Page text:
The 196 research days in the field have far enabled > 460 on-country days for Traditional Owners. Additional outreach includes:
• Back to Country visit by Kalumburu Junior Rangers to the King George River
• Interactive classes and site visits with Wyndham and Kalumburu primary school and high school students
• Bringing Traditional Owners to UWA’s Research Week
• A dedicated field trip to Kalumburu and environs recording women’s experiences, ethnographic sites, and advising on rock art site management
• Our 2021 work will be base in Wyndham, combining research into this crucial eastern rock art region, with community outreach.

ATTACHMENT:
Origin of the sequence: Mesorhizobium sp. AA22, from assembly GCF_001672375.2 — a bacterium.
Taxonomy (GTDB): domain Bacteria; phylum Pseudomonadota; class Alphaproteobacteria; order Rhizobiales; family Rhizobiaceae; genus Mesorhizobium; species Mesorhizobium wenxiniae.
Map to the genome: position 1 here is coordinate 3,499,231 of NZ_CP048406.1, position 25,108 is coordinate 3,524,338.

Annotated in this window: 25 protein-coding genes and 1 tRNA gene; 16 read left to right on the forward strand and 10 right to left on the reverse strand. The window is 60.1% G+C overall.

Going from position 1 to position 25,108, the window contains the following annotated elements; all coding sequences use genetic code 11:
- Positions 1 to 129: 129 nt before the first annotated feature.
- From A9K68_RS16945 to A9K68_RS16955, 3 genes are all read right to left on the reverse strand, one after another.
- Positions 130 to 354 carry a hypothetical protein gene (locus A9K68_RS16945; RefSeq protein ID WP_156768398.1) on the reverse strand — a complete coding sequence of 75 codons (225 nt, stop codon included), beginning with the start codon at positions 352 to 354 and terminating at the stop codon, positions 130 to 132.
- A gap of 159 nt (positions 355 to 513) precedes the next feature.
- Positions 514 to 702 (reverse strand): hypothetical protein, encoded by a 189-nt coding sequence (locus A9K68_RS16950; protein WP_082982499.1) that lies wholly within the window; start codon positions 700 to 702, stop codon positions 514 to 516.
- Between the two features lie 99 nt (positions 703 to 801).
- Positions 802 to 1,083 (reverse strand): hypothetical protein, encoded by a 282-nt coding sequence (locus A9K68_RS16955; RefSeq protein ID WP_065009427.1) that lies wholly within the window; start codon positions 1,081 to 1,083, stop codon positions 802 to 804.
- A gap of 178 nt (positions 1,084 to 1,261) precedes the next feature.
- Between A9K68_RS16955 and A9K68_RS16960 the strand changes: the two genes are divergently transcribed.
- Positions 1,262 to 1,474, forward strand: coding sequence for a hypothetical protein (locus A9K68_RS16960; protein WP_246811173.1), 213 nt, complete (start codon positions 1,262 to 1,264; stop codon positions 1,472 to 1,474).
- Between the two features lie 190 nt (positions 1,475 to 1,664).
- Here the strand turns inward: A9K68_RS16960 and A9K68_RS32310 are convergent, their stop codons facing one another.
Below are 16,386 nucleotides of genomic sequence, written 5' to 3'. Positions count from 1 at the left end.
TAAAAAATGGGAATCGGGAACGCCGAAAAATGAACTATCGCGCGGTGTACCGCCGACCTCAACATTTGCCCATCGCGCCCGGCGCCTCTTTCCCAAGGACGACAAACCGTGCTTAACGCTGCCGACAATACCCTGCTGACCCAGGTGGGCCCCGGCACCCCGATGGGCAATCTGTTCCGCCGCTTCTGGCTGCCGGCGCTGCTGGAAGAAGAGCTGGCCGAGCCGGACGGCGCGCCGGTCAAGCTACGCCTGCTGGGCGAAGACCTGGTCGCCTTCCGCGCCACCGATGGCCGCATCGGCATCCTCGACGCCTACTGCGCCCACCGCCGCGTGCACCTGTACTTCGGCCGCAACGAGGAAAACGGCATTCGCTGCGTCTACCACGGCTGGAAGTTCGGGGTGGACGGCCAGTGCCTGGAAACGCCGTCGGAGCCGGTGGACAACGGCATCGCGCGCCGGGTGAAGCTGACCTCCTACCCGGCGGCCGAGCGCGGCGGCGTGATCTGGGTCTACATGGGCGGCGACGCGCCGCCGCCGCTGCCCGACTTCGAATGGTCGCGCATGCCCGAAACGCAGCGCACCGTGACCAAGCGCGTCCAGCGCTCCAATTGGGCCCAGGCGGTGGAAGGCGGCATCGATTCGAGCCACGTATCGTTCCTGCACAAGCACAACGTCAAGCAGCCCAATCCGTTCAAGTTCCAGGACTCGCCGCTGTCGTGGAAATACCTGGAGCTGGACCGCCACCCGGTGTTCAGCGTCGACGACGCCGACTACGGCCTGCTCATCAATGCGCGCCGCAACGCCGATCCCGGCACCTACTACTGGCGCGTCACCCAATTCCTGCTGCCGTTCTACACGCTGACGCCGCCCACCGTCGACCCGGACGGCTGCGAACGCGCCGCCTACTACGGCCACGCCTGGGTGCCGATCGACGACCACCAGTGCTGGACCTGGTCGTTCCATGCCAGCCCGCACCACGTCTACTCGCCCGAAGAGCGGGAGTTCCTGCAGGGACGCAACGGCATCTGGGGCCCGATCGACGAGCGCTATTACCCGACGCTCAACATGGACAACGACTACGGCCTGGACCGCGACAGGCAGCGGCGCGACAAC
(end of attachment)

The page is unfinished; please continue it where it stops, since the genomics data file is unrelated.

L to R: Bronwyn Morlunbun, Marissa Tataya, Kathleen Unhango, Bernadette Waina, Onjo Duncan and Leslie Zubieta working to record historic and ethnographic sites.
Seven peer-review partner-authored collaborative papers have been produced to date. These include the 50,000 year old Minjiwarra site – one of the Kimberley – and Australia’s oldest known sites. A new rock art style – ‘Stout figures’ was identified and meticulous excavation that found ochre droplets left by painters over 3,000 years ago was found in archaeological deposit using pioneering micomorphological techniques. More than a dozen papers are in press or pre-press, and a book is underway. Findings have been presented at over 200 conferences.